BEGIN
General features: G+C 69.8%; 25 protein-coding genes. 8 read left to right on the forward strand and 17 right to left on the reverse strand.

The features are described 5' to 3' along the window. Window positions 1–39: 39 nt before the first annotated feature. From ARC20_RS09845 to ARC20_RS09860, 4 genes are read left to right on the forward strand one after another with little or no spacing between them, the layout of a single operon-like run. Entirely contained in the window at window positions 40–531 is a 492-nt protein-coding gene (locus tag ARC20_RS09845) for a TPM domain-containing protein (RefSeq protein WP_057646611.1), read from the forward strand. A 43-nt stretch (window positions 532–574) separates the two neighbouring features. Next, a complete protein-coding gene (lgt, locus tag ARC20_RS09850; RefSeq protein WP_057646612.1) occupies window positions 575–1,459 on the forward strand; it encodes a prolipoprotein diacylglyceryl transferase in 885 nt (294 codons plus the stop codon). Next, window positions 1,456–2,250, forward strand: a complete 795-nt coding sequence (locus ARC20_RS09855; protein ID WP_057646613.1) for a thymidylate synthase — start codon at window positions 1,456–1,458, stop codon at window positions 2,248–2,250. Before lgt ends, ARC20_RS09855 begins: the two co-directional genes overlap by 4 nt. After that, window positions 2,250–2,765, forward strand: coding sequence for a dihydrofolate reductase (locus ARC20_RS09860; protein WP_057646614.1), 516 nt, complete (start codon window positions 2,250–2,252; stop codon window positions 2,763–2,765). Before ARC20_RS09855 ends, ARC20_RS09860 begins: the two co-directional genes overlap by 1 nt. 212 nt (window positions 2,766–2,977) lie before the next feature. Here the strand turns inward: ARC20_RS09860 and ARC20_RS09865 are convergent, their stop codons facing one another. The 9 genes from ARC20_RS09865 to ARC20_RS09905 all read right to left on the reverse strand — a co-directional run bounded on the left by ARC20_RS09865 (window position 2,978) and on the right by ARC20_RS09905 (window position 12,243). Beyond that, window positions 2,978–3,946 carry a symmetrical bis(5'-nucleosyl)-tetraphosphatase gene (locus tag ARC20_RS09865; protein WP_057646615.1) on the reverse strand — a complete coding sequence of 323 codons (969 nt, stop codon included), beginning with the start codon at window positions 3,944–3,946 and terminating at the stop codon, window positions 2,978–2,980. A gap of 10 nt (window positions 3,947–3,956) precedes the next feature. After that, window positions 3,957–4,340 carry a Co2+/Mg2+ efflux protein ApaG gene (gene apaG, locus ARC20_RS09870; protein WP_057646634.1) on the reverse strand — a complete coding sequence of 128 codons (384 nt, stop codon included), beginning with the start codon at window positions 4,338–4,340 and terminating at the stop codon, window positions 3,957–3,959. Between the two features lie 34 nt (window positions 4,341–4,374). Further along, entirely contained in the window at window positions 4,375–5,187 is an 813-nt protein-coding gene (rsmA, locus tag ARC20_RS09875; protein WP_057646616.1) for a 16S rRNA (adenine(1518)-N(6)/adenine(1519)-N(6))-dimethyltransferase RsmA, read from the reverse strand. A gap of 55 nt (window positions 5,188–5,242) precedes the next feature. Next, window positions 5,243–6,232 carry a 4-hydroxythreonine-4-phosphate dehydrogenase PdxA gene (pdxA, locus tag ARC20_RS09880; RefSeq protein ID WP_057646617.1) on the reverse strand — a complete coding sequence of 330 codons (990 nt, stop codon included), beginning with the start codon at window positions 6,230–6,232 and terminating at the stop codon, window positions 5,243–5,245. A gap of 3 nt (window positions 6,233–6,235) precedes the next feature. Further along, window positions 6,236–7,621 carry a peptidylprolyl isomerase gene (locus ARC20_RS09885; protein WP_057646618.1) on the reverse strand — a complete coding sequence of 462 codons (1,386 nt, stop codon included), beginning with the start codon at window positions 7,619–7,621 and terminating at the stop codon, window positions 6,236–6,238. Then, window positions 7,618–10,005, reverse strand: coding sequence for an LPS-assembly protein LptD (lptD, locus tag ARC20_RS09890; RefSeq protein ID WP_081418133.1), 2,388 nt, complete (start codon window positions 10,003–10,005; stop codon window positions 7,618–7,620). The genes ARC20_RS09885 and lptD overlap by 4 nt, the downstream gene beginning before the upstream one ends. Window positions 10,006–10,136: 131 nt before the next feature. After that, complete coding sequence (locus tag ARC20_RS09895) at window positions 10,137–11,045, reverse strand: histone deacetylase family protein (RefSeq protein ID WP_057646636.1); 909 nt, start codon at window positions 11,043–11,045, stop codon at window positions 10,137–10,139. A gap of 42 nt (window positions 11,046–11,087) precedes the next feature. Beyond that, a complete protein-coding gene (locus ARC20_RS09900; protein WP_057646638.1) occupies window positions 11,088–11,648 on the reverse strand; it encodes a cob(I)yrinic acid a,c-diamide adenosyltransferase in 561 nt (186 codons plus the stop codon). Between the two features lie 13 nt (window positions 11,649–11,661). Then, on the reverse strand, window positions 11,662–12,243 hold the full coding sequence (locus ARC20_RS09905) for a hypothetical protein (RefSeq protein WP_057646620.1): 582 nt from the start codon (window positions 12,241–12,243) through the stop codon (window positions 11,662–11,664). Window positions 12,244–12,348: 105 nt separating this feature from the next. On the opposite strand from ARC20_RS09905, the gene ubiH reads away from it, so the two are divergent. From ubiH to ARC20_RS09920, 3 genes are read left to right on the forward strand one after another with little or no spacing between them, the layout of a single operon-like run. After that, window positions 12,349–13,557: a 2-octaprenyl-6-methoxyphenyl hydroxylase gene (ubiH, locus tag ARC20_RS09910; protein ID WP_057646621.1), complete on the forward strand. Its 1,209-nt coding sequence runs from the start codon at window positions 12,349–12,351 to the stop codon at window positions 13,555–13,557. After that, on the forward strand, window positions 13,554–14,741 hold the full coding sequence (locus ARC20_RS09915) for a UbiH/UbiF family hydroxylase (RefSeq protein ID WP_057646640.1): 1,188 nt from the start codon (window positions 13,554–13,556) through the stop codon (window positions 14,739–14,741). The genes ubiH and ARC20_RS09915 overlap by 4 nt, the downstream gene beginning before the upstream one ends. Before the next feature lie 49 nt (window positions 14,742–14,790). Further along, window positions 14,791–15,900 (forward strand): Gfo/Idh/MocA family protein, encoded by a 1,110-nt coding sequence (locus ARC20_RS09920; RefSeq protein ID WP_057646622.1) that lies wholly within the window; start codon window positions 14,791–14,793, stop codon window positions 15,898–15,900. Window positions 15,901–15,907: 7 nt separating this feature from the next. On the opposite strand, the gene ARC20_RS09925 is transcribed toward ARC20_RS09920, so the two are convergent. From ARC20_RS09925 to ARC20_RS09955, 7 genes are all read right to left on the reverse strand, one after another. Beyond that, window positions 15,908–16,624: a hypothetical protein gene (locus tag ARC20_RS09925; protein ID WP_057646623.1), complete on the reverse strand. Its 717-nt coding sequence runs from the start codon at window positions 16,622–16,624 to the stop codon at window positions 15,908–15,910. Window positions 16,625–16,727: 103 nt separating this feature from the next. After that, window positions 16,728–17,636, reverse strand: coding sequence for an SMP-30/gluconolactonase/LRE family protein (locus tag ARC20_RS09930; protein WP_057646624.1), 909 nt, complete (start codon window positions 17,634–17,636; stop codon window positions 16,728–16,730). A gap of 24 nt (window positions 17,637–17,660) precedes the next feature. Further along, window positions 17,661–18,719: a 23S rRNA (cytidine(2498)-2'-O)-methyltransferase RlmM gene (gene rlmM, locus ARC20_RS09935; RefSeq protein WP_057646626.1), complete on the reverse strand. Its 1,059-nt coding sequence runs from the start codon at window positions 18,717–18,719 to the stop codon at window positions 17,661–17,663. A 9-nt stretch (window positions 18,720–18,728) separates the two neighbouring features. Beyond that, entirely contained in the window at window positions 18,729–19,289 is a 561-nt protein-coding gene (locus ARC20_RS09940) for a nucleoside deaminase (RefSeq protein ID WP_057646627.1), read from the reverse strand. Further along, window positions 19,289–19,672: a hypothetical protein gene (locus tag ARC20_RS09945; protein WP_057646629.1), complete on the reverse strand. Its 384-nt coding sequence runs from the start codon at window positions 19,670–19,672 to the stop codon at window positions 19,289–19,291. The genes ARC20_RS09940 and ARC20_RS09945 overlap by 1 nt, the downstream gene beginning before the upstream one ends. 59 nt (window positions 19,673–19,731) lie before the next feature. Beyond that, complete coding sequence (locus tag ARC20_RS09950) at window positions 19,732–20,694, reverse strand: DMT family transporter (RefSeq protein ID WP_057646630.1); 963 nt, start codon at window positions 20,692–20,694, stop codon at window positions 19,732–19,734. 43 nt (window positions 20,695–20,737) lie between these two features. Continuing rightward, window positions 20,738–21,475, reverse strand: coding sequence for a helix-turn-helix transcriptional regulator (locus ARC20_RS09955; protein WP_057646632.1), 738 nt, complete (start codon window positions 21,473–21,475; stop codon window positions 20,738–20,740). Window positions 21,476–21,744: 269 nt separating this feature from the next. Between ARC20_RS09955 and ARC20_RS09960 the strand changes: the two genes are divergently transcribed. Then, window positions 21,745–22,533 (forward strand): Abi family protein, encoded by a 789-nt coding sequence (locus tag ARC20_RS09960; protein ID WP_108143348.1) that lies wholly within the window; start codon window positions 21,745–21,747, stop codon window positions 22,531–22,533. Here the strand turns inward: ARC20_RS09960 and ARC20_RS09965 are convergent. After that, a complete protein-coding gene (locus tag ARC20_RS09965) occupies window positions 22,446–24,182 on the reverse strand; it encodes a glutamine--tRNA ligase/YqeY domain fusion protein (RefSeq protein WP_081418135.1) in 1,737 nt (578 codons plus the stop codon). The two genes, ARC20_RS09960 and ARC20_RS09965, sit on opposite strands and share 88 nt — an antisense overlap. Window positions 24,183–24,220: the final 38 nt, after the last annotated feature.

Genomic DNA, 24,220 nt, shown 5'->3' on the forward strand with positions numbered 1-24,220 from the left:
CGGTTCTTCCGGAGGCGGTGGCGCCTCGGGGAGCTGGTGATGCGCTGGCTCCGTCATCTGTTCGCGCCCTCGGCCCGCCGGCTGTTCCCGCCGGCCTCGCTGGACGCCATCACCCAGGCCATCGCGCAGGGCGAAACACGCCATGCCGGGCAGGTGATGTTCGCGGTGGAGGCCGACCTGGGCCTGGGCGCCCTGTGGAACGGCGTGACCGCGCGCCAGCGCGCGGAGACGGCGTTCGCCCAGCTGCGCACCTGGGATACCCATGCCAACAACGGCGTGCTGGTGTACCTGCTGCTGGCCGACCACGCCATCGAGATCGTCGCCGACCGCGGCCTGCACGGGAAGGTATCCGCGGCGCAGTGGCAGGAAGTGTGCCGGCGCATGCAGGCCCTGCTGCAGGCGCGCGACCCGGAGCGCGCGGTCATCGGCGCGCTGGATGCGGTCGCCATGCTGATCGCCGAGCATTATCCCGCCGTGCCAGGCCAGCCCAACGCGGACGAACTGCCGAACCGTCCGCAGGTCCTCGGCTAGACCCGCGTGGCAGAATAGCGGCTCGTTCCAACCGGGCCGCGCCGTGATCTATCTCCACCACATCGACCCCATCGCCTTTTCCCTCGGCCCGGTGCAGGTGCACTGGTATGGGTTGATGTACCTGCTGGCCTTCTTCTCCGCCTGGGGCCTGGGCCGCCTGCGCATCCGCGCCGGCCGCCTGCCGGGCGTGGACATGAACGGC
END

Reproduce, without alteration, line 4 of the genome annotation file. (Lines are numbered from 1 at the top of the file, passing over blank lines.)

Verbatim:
CGGTTCTTCCGGAGGCGGTGGCGCCTCGGGGAGCTGGTGATGCGCTGGCTCCGTCATCTGTTCGCGCCCTCGGCCCGCCGGCTGTTCCCGCCGGCCTCGCTGGACGCCATCACCCAGGCCATCGCGCAGGGCGAAACACGCCATGCCGGGCAGGTGATGTTCGCGGTGGAGGCCGACCTGGGCCTGGGCGCCCTGTGGAACGGCGTGACCGCGCGCCAGCGCGCGGAGACGGCGTTCGCCCAGCTGCGCACCTGGGATACCCATGCCAACAACGGCGTGCTGGTGTACCTGCTGCTGGCCGACCACGCCATCGAGATCGTCGCCGACCGCGGCCTGCACGGGAAGGTATCCGCGGCGCAGTGGCAGGAAGTGTGCCGGCGCATGCAGGCCCTGCTGCAGGCGCGCGACCCGGAGCGCGCGGTCATCGGCGCGCTGGATGCGGTCGCCATGCTGATCGCCGAGCATTATCCCGCCGTGCCAGGCCAGCCCAACGCGGACGAACTGCCGAACCGTCCGCAGGTCCTCGGCTAGACCCGCGTGGCAGAATAGCGGCTCGTTCCAACCGGGCCGCGCCGTGATCTATCTCCACCACATCGACCCCATCGCCTTTTCCCTCGGCCCGGTGCAGGTGCACTGGTATGGGTTGATGTACCTGCTGGCCTTCTTCTCCGCCTGGGGCCTGGGCCGCCTGCGCATCCGCGCCGGCCGCCTGCCGGGCGTGGACATGAACGGC